So today’s ramble is about the landscape. I suppose due to the power of the inter – webby thing we all can now conjure images of what a place looks like almost instantly. That’s what Google Maps is for, isn’t it. Choose a place, search for it and see what it looks like. What it really looks like – their little car with the cameras has no doubt been there and taken its pictures and posted them so we can all know. Wonderfully entertaining. And also slightly disappointing. Disappointing in the sense that it seems to take just a little bit of the magic away and replaces it with a rather cooler logic; “Want to know what it looks like? Okay – it looks like this. Not any other way – this way and only this way.” Slightly takes the edge off, I think.
For me, my speculation of what Japan looks like hovers between two unreconcilable poles. There is the Google map reality where I can dial in a location selected from a map and see what the actual scene will be like and then there is another Japan – a far more mythical place that has never actually existed but which hovers in the back of my mind like some extravagant film set filled with wondrous, mountain landscapes, wreathed in mist and history. Where the iconic image of Fuji-san rises majestically above the clouds, groves of bamboo and hot springs clothe temples and timeless cherry blossom mixes with the ultra slick downtown neon illumination that looks like an adaptation of Ridley Scott’s Blade Runner. Where it has always been raining and the neon adverts reflect in black puddles. Where oddly traditional video imagery of ladies in kimonos projected above street level turns upside down and shatters and reassembles as the puddles are disturbed by homeward bound office workers. Where urban street markets pile exotic foods and plastic Hello Kitty dolls, raw fish heads gape and rice straw covered bottles stand in neat rows.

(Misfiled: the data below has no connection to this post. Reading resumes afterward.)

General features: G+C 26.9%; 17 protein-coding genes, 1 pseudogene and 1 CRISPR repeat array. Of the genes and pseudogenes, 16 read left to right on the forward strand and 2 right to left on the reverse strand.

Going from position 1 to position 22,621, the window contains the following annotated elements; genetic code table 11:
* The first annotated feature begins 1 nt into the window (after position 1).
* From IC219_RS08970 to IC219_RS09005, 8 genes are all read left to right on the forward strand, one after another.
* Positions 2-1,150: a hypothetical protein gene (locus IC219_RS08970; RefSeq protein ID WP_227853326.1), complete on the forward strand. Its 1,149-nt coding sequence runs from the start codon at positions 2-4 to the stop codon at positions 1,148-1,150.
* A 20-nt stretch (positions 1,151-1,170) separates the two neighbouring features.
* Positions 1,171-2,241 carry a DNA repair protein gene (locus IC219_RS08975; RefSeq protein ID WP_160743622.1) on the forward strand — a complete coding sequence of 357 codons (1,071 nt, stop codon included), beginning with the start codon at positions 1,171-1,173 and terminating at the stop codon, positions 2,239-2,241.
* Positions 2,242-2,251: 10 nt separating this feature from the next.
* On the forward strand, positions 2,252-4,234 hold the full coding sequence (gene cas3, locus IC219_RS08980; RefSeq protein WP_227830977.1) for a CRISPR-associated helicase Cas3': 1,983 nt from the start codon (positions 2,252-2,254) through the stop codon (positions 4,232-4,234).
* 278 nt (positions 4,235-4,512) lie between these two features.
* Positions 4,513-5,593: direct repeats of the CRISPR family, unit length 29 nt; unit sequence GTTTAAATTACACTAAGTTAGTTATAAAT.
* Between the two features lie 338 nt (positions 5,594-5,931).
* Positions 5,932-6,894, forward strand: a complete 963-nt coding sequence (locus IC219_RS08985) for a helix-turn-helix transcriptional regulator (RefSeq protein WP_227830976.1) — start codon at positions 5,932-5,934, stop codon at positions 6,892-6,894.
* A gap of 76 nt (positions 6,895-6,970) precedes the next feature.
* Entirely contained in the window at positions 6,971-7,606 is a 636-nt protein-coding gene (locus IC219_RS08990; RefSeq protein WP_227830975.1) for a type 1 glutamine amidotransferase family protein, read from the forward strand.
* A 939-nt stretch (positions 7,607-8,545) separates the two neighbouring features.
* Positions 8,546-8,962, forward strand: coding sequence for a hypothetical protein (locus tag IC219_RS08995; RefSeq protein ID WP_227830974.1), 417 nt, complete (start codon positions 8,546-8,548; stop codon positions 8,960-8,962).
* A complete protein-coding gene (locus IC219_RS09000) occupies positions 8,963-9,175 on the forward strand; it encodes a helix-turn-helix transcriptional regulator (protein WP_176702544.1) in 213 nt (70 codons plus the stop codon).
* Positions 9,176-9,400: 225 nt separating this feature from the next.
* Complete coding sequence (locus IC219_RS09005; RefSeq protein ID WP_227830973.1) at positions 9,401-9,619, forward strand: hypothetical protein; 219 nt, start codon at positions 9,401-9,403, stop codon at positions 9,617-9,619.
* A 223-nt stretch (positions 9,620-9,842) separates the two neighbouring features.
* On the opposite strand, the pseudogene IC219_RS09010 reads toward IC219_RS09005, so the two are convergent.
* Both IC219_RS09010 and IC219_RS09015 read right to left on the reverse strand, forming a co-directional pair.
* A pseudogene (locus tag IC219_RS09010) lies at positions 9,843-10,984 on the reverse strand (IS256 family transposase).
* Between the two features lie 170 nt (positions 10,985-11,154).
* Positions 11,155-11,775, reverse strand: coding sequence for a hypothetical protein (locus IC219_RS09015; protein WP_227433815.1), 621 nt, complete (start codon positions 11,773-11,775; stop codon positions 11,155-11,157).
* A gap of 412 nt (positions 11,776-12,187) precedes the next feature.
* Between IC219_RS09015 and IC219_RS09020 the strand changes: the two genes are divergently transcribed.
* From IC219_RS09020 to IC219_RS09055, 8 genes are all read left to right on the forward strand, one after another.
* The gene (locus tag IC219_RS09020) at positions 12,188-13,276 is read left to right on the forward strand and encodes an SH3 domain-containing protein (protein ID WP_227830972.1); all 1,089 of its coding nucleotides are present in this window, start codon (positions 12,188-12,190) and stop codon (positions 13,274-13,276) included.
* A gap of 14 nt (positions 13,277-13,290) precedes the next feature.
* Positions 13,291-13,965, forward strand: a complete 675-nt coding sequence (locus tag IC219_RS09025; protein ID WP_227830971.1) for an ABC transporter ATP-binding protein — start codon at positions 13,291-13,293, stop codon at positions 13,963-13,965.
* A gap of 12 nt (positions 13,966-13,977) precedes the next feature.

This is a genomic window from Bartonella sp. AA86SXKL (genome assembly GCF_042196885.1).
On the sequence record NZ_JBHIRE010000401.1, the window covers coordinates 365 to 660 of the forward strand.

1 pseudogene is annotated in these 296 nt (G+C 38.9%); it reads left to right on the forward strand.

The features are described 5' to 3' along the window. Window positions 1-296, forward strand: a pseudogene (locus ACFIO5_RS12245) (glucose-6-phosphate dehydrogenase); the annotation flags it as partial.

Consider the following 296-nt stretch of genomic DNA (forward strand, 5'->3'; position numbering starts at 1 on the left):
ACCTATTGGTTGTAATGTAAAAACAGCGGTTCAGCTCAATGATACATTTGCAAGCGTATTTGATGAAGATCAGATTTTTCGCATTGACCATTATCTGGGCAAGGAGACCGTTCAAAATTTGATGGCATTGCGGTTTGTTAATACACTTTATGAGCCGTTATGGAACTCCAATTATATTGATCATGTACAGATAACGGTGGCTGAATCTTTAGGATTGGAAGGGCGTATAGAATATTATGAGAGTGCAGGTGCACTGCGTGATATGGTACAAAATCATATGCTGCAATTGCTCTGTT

Ahh.. the power of the poorly researched imagination. It is small wonder that ancient travellers wrote “Here be monsters” on maps where they had not ventured; But I think there is a very important point here. This is the allure of the exotic, fragrant, dynamic East. A thing that has always beguiled in the West. The changes in the landscape are reflected by changes in culture, language, food, thinking, philosophy and habit. All of which cast a beguiling attraction. It is an almost physical sensation trying to guess what the landscape feels like, what the food tastes like and what the streets sound like.
Undoubtedly a lot of this eulogising about the landscape comes from the art- the too much art I look at! But it does make a wonderful fantasy place to escape to. There is a lot that is attractive about the medieval pastoral landscape presented by Hiroshige. It looks so calm and inviting. Bet it wasn’t in reality – but that is another story.
Lastly an intense appreciation of the changing moods and textures found within the landscape has affected a lot of the cultural and philosophical approach in Japan. Here there are many different factors at work; Buddhism, Zen and Shinto observance and veneration of nature and all of the aesthetic sensibilities developed over centuries. Today I will leave you all with a small video work I made about two years ago that attempts to present something of where I stay. Scotland – not Japan. It is a collage of images and sensations and it forms part of a suite of videos recording impressions of the changing seasons entitled “Annum.” Since it is summer here I have chosen Summer to share with you all. I would be very interested in making a similar video about the ultra modern Japan – Shinjoku, etc. Now there is damned good reason to go….!! Enjoy.
Summer from Ian Henderson on Vimeo.